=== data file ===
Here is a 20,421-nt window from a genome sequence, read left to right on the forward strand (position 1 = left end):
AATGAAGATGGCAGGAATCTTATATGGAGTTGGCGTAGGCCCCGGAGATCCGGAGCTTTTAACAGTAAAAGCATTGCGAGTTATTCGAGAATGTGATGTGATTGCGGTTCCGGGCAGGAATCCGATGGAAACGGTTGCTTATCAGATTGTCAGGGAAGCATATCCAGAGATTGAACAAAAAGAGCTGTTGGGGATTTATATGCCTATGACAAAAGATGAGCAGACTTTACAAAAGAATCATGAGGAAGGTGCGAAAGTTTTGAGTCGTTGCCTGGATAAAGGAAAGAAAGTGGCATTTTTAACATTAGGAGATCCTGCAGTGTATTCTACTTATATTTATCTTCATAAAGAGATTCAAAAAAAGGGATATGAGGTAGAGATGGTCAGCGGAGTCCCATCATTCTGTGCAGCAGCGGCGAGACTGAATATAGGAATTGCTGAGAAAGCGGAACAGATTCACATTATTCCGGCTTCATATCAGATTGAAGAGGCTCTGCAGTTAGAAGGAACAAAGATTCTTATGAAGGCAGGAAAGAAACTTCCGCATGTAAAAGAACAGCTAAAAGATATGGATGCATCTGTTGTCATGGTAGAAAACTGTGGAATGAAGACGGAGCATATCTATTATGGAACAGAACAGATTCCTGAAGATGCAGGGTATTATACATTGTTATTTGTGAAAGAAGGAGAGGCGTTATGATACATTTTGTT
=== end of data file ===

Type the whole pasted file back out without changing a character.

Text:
Here is a 20,421-nt window from a genome sequence, read left to right on the forward strand (position 1 = left end):
AATGAAGATGGCAGGAATCTTATATGGAGTTGGCGTAGGCCCCGGAGATCCGGAGCTTTTAACAGTAAAAGCATTGCGAGTTATTCGAGAATGTGATGTGATTGCGGTTCCGGGCAGGAATCCGATGGAAACGGTTGCTTATCAGATTGTCAGGGAAGCATATCCAGAGATTGAACAAAAAGAGCTGTTGGGGATTTATATGCCTATGACAAAAGATGAGCAGACTTTACAAAAGAATCATGAGGAAGGTGCGAAAGTTTTGAGTCGTTGCCTGGATAAAGGAAAGAAAGTGGCATTTTTAACATTAGGAGATCCTGCAGTGTATTCTACTTATATTTATCTTCATAAAGAGATTCAAAAAAAGGGATATGAGGTAGAGATGGTCAGCGGAGTCCCATCATTCTGTGCAGCAGCGGCGAGACTGAATATAGGAATTGCTGAGAAAGCGGAACAGATTCACATTATTCCGGCTTCATATCAGATTGAAGAGGCTCTGCAGTTAGAAGGAACAAAGATTCTTATGAAGGCAGGAAAGAAACTTCCGCATGTAAAAGAACAGCTAAAAGATATGGATGCATCTGTTGTCATGGTAGAAAACTGTGGAATGAAGACGGAGCATATCTATTATGGAACAGAACAGATTCCTGAAGATGCAGGGTATTATACATTGTTATTTGTGAAAGAAGGAGAGGCGTTATGATACATTTTGTT